Arcadia University has a number of exciting traditions. Some of my favorites are the biennial art exhibitions. On alternating years, the Art Gallery presents either student or faculty works of art. This year happens to focus on faculty, giving the community an opportunity to see a selection of our art and design professors’ work first hand. In previous years, submissions fit a theme. This year there was a change—there is no theme. This destruction of boundaries provides us with a chance to see the most current or beloved artworks by Arcadia’s art and design faculty.

Featuring everything from charcoal drawings to metal work, the Faculty Exhibition is the perfect example that art comes in many different forms. Gallery-goers can experience Jill Allen’s abstract sculptures next to Betsey Batchelor’s monumental painting. There’s the opportunity to view some of Robert Mauro’s exquisite handcrafted guitars next to Matthew Borgen’s thought-provoking graphic print. I cannot emphasize enough how important this show is, especially to Arcadia’s art students. This opportunity only arises once every two years, so we may only get this chance twice in our academic career.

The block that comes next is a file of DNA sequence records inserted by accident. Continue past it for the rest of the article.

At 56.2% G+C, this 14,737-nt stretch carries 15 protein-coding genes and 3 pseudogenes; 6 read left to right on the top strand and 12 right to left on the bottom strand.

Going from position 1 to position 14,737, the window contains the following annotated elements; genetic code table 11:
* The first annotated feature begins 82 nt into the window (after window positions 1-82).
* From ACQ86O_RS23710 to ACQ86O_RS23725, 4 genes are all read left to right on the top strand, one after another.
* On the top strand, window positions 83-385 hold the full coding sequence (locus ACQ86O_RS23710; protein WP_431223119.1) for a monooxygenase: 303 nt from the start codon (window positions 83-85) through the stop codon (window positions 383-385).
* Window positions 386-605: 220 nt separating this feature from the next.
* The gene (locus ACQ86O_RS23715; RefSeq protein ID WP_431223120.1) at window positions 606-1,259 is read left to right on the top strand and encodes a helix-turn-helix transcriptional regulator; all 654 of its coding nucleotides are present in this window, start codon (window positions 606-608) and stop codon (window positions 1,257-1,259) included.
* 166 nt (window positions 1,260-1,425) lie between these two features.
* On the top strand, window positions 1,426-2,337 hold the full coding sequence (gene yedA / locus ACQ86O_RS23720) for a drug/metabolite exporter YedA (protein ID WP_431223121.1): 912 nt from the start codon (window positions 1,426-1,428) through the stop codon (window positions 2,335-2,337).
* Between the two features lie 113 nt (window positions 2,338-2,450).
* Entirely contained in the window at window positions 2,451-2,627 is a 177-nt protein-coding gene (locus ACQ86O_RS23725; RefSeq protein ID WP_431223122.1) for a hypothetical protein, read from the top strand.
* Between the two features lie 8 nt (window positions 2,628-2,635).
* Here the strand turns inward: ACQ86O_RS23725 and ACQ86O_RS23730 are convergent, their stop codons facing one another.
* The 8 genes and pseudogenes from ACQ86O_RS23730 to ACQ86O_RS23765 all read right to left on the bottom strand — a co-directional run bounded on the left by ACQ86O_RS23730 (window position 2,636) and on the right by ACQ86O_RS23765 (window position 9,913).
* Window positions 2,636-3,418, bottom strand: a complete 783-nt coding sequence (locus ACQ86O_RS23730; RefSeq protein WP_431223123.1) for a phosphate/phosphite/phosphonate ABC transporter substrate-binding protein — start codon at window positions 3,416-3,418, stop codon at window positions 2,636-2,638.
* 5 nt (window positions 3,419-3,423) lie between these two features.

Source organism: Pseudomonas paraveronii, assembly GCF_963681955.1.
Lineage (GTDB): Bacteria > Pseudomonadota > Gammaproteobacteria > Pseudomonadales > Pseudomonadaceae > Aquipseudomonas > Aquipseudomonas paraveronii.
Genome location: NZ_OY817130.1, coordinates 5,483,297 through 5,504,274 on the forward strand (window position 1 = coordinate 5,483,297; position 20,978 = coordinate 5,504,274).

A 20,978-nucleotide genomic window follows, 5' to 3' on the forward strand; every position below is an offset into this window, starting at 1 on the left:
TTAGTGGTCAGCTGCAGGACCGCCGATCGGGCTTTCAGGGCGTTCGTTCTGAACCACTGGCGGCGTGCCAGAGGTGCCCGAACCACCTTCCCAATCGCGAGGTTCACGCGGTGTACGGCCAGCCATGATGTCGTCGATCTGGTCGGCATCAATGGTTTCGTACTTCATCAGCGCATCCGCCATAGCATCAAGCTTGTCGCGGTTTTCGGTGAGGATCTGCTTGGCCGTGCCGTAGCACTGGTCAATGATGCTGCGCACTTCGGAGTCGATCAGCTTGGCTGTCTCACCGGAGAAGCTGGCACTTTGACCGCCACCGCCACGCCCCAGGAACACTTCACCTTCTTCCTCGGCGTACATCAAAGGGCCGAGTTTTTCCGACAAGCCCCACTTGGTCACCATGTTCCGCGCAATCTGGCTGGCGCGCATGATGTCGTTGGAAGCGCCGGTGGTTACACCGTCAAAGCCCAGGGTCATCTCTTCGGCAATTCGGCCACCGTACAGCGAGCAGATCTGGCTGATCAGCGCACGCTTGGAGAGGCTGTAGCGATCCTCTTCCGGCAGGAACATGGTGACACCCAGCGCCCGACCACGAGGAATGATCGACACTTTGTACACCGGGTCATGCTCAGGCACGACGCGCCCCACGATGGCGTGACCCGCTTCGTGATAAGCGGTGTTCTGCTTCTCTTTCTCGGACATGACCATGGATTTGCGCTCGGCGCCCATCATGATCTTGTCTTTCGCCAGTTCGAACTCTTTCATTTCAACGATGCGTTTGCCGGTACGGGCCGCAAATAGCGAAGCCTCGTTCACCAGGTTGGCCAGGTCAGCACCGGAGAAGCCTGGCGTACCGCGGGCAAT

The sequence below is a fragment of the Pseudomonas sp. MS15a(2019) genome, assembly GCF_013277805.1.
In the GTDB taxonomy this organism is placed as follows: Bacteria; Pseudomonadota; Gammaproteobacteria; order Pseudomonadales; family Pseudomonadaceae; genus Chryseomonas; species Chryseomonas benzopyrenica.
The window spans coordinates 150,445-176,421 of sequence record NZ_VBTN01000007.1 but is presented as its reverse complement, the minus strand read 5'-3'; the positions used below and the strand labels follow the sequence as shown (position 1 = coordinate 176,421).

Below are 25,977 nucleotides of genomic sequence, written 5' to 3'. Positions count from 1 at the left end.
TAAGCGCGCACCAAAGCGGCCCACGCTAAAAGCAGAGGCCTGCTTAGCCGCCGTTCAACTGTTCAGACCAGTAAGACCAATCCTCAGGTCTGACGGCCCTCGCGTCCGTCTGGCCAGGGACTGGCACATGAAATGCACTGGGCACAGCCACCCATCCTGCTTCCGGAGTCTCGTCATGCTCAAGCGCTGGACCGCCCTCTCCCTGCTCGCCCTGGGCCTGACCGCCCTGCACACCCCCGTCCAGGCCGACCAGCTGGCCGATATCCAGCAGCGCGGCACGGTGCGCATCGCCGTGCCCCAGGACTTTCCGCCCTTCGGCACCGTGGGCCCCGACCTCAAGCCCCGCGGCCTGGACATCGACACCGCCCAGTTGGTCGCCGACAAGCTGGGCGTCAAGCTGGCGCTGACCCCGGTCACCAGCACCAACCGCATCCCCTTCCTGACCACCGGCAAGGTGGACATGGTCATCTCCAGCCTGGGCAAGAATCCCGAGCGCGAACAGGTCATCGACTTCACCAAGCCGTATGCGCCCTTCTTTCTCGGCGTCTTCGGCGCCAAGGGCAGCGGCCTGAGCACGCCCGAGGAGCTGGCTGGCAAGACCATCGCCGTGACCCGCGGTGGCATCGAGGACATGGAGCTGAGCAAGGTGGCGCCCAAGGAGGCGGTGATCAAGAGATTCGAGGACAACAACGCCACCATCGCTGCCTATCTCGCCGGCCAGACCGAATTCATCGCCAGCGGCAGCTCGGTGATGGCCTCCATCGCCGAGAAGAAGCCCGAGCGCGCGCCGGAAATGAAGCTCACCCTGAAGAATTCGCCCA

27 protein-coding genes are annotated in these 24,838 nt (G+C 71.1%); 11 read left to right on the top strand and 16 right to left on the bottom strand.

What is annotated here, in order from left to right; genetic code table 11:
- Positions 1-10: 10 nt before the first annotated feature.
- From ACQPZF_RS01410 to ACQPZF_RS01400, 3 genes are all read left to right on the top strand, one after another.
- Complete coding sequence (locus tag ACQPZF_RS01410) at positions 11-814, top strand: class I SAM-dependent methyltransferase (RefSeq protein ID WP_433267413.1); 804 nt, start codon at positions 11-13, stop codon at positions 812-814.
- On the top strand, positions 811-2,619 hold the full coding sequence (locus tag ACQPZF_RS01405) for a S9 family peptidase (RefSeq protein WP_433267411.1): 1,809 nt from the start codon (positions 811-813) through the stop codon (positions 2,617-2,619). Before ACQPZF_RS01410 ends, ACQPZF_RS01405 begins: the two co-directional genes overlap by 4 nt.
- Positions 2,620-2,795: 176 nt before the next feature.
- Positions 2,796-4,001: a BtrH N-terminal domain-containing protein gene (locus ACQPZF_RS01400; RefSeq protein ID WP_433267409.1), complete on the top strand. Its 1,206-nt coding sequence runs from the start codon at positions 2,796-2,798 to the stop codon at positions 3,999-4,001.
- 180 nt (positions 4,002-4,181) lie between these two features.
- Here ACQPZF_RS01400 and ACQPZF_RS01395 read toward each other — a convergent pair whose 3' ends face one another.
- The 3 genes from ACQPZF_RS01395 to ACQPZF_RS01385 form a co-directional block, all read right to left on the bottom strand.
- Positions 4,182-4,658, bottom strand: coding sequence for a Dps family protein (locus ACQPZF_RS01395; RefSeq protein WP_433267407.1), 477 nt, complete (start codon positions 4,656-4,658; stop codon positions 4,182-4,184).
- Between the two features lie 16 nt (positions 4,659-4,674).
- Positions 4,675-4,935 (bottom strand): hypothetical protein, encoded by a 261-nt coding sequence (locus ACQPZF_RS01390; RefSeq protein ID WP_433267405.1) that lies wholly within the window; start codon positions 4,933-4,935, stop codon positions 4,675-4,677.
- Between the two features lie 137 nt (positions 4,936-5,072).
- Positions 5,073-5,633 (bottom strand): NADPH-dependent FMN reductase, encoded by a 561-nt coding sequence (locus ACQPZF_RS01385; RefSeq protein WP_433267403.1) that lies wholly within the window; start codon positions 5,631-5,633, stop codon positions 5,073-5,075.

During metals and jewelry class, Karen Misher walked us through her creative process. Learning about the techniques she used, including casting wooden thorns and molding wax models, helped us further appreciate her piece, Blackbird—a modern take on Victorian mourning jewelry. Our discussions about this old tradition led many students to explore similar concepts in their own work.

I’m currently in a curatorial course taught by Arcadia University Art Gallery Director Richard Torchia, so I’ve been able to see the show behind the scenes. Witnessing the evolution of the exhibition has provided insights into the rationale behind placements. For example, this exhibition has an almost domino effect in presentation. Each work of art pertains, in one way or another, to its neighbor. When you enter the gallery, take time to notice these relationships. While looking closely at selections in the exhibition, you can see, for example, that Catherine Adams’s sterling silver choke collar has inscriptions along each chain. This relates wonderfully to the use of text in Maria DiMauro’s mixed-media renderings of found photo portraits.

I decided to take the course Contemporary Curatorial Practices to explore some of the job opportunities available to an art history major. The process of creating an exhibition is much more complicated than I originally expected. Every aspect of every artwork is considered, as the curator searches for connections and develops an effective formula for building an exhibition. Of course, there is always a bit of disconnect between artist and curator. Neither can fully understand the other, but the partnership can be really fulfilling.